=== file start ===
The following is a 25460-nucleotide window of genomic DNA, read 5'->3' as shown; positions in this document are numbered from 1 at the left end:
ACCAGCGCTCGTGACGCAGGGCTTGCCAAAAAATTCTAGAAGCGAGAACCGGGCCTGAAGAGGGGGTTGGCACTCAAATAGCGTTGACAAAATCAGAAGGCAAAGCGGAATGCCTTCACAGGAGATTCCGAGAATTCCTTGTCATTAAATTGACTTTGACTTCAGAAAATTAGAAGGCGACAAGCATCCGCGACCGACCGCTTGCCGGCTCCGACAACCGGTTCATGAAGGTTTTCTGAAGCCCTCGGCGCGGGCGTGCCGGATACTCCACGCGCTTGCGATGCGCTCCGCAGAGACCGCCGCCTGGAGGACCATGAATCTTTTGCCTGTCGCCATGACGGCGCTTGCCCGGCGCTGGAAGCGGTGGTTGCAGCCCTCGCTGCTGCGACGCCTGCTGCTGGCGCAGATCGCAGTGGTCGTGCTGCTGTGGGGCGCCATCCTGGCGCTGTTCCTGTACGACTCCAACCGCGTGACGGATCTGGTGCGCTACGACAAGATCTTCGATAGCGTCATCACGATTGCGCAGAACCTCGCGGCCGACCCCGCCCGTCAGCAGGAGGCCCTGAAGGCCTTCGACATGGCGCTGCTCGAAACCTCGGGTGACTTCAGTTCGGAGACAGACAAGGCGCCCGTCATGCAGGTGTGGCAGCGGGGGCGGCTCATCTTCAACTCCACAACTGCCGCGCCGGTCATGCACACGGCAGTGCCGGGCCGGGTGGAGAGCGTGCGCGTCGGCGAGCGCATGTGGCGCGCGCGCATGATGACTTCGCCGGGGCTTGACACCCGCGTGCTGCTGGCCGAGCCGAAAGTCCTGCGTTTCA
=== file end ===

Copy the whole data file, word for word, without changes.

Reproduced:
The following is a 25460-nucleotide window of genomic DNA, read 5'->3' as shown; positions in this document are numbered from 1 at the left end:
ACCAGCGCTCGTGACGCAGGGCTTGCCAAAAAATTCTAGAAGCGAGAACCGGGCCTGAAGAGGGGGTTGGCACTCAAATAGCGTTGACAAAATCAGAAGGCAAAGCGGAATGCCTTCACAGGAGATTCCGAGAATTCCTTGTCATTAAATTGACTTTGACTTCAGAAAATTAGAAGGCGACAAGCATCCGCGACCGACCGCTTGCCGGCTCCGACAACCGGTTCATGAAGGTTTTCTGAAGCCCTCGGCGCGGGCGTGCCGGATACTCCACGCGCTTGCGATGCGCTCCGCAGAGACCGCCGCCTGGAGGACCATGAATCTTTTGCCTGTCGCCATGACGGCGCTTGCCCGGCGCTGGAAGCGGTGGTTGCAGCCCTCGCTGCTGCGACGCCTGCTGCTGGCGCAGATCGCAGTGGTCGTGCTGCTGTGGGGCGCCATCCTGGCGCTGTTCCTGTACGACTCCAACCGCGTGACGGATCTGGTGCGCTACGACAAGATCTTCGATAGCGTCATCACGATTGCGCAGAACCTCGCGGCCGACCCCGCCCGTCAGCAGGAGGCCCTGAAGGCCTTCGACATGGCGCTGCTCGAAACCTCGGGTGACTTCAGTTCGGAGACAGACAAGGCGCCCGTCATGCAGGTGTGGCAGCGGGGGCGGCTCATCTTCAACTCCACAACTGCCGCGCCGGTCATGCACACGGCAGTGCCGGGCCGGGTGGAGAGCGTGCGCGTCGGCGAGCGCATGTGGCGCGCGCGCATGATGACTTCGCCGGGGCTTGACACCCGCGTGCTGCTGGCCGAGCCGAAAGTCCTGCGTTTCA